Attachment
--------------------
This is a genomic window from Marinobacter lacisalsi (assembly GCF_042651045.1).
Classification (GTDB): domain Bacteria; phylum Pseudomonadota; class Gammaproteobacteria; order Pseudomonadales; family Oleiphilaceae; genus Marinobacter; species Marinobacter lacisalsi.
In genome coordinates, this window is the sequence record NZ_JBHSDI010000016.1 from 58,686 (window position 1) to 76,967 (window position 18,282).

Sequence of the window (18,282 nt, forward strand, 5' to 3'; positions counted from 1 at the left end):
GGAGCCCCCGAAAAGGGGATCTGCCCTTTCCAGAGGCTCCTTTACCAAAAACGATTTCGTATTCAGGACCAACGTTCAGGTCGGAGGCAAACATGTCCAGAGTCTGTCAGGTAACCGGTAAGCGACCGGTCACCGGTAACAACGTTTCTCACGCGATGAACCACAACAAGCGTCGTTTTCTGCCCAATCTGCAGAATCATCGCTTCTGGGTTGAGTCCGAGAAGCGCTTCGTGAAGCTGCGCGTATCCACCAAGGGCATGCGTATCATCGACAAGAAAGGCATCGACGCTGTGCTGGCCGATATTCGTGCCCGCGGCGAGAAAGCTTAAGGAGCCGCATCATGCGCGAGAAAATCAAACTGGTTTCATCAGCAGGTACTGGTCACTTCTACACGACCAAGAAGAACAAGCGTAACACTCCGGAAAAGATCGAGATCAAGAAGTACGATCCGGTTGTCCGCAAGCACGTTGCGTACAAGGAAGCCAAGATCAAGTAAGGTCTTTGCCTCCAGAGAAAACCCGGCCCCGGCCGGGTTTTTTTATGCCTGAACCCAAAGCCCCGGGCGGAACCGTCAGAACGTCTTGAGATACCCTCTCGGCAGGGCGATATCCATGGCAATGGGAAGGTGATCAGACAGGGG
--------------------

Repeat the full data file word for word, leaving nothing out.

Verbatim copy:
This is a genomic window from Marinobacter lacisalsi (assembly GCF_042651045.1).
Classification (GTDB): domain Bacteria; phylum Pseudomonadota; class Gammaproteobacteria; order Pseudomonadales; family Oleiphilaceae; genus Marinobacter; species Marinobacter lacisalsi.
In genome coordinates, this window is the sequence record NZ_JBHSDI010000016.1 from 58,686 (window position 1) to 76,967 (window position 18,282).

Sequence of the window (18,282 nt, forward strand, 5' to 3'; positions counted from 1 at the left end):
GGAGCCCCCGAAAAGGGGATCTGCCCTTTCCAGAGGCTCCTTTACCAAAAACGATTTCGTATTCAGGACCAACGTTCAGGTCGGAGGCAAACATGTCCAGAGTCTGTCAGGTAACCGGTAAGCGACCGGTCACCGGTAACAACGTTTCTCACGCGATGAACCACAACAAGCGTCGTTTTCTGCCCAATCTGCAGAATCATCGCTTCTGGGTTGAGTCCGAGAAGCGCTTCGTGAAGCTGCGCGTATCCACCAAGGGCATGCGTATCATCGACAAGAAAGGCATCGACGCTGTGCTGGCCGATATTCGTGCCCGCGGCGAGAAAGCTTAAGGAGCCGCATCATGCGCGAGAAAATCAAACTGGTTTCATCAGCAGGTACTGGTCACTTCTACACGACCAAGAAGAACAAGCGTAACACTCCGGAAAAGATCGAGATCAAGAAGTACGATCCGGTTGTCCGCAAGCACGTTGCGTACAAGGAAGCCAAGATCAAGTAAGGTCTTTGCCTCCAGAGAAAACCCGGCCCCGGCCGGGTTTTTTTATGCCTGAACCCAAAGCCCCGGGCGGAACCGTCAGAACGTCTTGAGATACCCTCTCGGCAGGGCGATATCCATGGCAATGGGAAGGTGATCAGACAGGGG